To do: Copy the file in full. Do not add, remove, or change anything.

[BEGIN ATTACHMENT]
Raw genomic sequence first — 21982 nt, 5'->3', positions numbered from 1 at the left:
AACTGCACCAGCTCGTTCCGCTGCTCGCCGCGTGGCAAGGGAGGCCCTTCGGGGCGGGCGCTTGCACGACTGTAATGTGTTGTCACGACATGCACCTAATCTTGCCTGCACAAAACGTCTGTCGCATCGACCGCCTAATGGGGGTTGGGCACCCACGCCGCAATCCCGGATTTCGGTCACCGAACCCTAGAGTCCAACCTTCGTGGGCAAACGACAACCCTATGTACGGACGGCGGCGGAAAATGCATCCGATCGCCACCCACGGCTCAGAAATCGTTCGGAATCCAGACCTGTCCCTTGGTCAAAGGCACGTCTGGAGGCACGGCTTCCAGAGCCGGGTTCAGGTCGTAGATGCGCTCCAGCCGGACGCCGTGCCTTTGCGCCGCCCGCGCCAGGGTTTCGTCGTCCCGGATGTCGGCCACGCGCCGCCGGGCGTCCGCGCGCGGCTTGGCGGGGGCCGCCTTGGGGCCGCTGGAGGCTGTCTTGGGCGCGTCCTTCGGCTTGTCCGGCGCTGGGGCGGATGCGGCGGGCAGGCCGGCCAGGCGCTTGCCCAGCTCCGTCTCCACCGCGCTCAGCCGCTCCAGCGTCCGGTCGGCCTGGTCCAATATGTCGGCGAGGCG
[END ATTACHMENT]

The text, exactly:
Raw genomic sequence first — 21982 nt, 5'->3', positions numbered from 1 at the left:
AACTGCACCAGCTCGTTCCGCTGCTCGCCGCGTGGCAAGGGAGGCCCTTCGGGGCGGGCGCTTGCACGACTGTAATGTGTTGTCACGACATGCACCTAATCTTGCCTGCACAAAACGTCTGTCGCATCGACCGCCTAATGGGGGTTGGGCACCCACGCCGCAATCCCGGATTTCGGTCACCGAACCCTAGAGTCCAACCTTCGTGGGCAAACGACAACCCTATGTACGGACGGCGGCGGAAAATGCATCCGATCGCCACCCACGGCTCAGAAATCGTTCGGAATCCAGACCTGTCCCTTGGTCAAAGGCACGTCTGGAGGCACGGCTTCCAGAGCCGGGTTCAGGTCGTAGATGCGCTCCAGCCGGACGCCGTGCCTTTGCGCCGCCCGCGCCAGGGTTTCGTCGTCCCGGATGTCGGCCACGCGCCGCCGGGCGTCCGCGCGCGGCTTGGCGGGGGCCGCCTTGGGGCCGCTGGAGGCTGTCTTGGGCGCGTCCTTCGGCTTGTCCGGCGCTGGGGCGGATGCGGCGGGCAGGCCGGCCAGGCGCTTGCCCAGCTCCGTCTCCACCGCGCTCAGCCGCTCCAGCGTCCGGTCGGCCTGGTCCAATATGTCGGCGAGGCG